Distinct rhizomicrobiota assemblages and plant performance in lettuce grown in soils with different agricultural management histories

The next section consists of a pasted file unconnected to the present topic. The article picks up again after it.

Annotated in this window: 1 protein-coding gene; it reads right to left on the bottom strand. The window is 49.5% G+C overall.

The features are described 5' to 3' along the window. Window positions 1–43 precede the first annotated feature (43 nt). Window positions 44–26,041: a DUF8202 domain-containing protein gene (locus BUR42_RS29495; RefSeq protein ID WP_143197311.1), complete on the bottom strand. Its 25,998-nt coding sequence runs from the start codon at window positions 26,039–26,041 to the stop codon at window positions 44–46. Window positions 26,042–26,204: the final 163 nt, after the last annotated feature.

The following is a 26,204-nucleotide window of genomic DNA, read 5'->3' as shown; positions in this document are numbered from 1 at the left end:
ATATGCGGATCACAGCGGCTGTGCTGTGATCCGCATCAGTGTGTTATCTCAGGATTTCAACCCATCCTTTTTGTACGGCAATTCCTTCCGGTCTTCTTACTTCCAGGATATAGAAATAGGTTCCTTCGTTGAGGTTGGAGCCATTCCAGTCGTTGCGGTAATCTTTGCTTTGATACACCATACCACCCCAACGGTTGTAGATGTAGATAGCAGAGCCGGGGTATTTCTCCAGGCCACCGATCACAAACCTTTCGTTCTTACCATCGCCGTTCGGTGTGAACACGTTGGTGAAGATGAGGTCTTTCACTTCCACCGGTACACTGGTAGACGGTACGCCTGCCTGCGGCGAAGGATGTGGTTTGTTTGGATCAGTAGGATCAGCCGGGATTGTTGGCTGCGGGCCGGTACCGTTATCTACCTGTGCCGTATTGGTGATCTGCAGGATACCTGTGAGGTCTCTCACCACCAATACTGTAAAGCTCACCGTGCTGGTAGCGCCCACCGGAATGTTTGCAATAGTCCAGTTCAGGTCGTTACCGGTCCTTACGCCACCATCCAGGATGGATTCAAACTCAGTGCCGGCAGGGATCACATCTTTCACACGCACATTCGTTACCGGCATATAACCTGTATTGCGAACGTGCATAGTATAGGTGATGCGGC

A better understanding of factors shaping the rhizosphere microbiota is important for sustainable crop production. We hypothesized that the effect of agricultural management on the soil microbiota is reflected in the assemblage of the rhizosphere microbiota with implications for plant performance. We designed a growth chamber experiment growing the model plant lettuce under controlled conditions in soils of a long-term field experiment with contrasting histories of tillage (mouldboard plough vs cultivator tillage), fertilization intensity (intensive standard nitrogen (N) + pesticides/growth regulators vs extensive reduced N without fungicides/growth regulators), and last standing field crop (rapeseed vs winter wheat). High-throughput sequencing of bacterial and archaeal 16S rRNA genes and fungal ITS2 regions amplified from total community DNA showed that these factors shaped the soil and rhizosphere microbiota of lettuce, however, to different extents among the microbial domains. Pseudomonas and Olpidium were identified as major indicators for agricultural management in the rhizosphere of lettuce. Long-term extensive fertilization history of soils resulted in higher lettuce growth and increased expression of genes involved in plant stress responses compared to intensive fertilization. Our work adds to the increasing knowledge on how soil microbiota can be manipulated by agricultural management practices which could be harnessed for sustainable crop production.
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